Topics: CHRISTIANS

Restoring Ancient Christianity in the Holy Land

Local Christians are joined by Jews in celebrating Christmas in restored Aramean village

Restoring Ancient Christianity in the Holy Land
Nati Shohat / Flash 90

For the first time in modern history, Christmas was celebrated in a public square in Israel with carols sung in the same Aramaic language that dates back to the times of Jesus, and before. This unique historical event was held on Shabbat in the Aramean Maronite village of Bir’am in the Upper Galilee, just south of the Lebanese border. 

Over 300 guests joined the celebration, including Jews and Christians, for the Christmas tree lighting and traditions dating back to 350 AD, when Christianity spread rapidly throughout the region.

The event was organized by members and supporters of the Israeli Christian Aramaic Association and members of the original Maronite community in northern Israel.

Capt. Shadi Khalloul, who heads up the Aramaic Association, told Israel Today that his community appreciated the more than 300 visitors who came to celebrate Christmas in the village square for the first time. “Our thanks to the Jewish and Aramaic Christian guests who honored us by coming from around the country in support of the restoration of our ancient Christian culture and language,” he said. 

Khalloul’s passion is to bring back to life the culture of his people, which grew out of the Land of Israel dating back to biblical times. “This first public Christmas event is symbolic of the return of our people, our culture and our destiny as part of the people of Israel here in this land,” he said. “Our people, which grew up in this land, should be the first ones to support the Jewish people and the State of Israel,” he added.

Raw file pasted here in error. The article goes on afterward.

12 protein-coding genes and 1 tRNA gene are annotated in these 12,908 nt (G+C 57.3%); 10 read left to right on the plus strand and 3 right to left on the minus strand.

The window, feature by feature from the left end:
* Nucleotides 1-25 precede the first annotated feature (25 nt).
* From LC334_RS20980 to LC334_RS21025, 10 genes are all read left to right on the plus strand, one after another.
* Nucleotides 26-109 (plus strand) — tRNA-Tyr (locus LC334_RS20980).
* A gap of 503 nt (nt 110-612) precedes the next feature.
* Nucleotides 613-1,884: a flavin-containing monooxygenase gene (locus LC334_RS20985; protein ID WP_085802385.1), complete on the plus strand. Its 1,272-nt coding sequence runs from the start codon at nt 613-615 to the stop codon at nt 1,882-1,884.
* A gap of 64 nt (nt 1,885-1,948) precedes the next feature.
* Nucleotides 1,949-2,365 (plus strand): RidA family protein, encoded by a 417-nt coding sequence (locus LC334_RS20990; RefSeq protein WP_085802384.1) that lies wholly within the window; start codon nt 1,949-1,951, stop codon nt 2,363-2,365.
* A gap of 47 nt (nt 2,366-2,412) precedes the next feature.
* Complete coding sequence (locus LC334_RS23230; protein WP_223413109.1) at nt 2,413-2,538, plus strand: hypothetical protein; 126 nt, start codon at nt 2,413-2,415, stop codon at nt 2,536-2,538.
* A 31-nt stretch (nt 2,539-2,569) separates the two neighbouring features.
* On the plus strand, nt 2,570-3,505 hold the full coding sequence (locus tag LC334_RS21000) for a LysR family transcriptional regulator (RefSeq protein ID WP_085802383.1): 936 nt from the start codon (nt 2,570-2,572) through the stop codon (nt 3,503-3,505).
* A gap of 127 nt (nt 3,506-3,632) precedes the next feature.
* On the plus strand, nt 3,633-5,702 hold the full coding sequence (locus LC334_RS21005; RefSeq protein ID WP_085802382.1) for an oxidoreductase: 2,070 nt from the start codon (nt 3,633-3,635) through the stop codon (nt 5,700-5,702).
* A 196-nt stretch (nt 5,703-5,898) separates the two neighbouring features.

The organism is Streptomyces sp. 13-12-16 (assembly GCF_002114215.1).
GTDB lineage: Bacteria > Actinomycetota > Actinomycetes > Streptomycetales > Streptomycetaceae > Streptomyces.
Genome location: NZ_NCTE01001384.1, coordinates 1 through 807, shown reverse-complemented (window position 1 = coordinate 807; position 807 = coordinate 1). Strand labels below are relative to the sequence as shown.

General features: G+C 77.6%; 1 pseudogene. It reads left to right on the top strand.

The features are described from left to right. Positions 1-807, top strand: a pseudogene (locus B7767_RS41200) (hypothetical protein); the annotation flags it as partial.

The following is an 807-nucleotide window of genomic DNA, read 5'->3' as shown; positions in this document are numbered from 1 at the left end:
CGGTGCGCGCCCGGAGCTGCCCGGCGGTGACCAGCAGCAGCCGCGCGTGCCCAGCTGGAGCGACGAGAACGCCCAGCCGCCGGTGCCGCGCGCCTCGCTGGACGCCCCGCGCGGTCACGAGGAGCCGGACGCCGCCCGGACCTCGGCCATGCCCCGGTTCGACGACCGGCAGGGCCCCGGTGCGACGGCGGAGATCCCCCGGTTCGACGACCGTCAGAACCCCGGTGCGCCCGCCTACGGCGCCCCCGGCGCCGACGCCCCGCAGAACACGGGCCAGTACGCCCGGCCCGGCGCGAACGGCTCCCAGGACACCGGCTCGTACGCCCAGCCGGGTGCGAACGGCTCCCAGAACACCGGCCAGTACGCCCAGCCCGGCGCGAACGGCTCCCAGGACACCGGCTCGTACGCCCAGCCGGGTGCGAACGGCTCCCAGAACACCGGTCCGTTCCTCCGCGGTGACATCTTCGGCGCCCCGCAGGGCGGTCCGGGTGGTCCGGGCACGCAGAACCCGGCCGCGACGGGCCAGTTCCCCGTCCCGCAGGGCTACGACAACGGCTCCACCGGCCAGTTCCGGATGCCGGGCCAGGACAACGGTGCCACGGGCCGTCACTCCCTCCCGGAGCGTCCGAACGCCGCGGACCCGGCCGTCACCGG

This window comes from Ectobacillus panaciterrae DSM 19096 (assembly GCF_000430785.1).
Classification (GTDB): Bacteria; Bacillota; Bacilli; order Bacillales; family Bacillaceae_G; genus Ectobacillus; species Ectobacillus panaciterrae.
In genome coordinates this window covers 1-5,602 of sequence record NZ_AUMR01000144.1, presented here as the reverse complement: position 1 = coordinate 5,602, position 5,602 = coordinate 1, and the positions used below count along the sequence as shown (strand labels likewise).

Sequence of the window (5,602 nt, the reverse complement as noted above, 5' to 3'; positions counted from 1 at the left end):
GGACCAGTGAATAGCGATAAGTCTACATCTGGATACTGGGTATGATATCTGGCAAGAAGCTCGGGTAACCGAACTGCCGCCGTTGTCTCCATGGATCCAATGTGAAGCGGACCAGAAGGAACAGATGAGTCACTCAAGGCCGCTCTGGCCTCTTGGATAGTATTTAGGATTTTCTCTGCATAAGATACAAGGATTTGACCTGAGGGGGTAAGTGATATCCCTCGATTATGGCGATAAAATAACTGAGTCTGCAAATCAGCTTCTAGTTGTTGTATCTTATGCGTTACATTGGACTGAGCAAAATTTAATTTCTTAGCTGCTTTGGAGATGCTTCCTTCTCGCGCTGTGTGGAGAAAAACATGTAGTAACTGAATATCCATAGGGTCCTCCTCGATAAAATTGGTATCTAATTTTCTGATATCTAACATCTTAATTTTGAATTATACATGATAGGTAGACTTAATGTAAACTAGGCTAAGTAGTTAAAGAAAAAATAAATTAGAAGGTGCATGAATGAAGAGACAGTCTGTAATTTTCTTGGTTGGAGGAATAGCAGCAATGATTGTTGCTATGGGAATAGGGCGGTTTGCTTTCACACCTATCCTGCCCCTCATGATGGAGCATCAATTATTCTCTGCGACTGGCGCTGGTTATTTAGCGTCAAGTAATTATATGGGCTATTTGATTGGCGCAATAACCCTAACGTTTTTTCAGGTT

Khalloul serves as a captain in the IDF, and even runs a pre-military training school for the many Aramean Christians who volunteer for Israeli military service. His community’s strong support for Israel draws criticism from the local Muslim Arabs in the region. “They were shocked when they saw us having such a large and joyful public celebration of our Christian Aramaic culture,” Khalloul said. “They never expected anything like this.”

“The only thing we missed,” Khalloul added, “was a Hanukkah Menorah. For next year we are planning a three-day celebration together with the local synagogue, and a menorah will be a pleasant surprise – for everyone,” he said. “We wish you all Happy Holidays and a successful New Year.”

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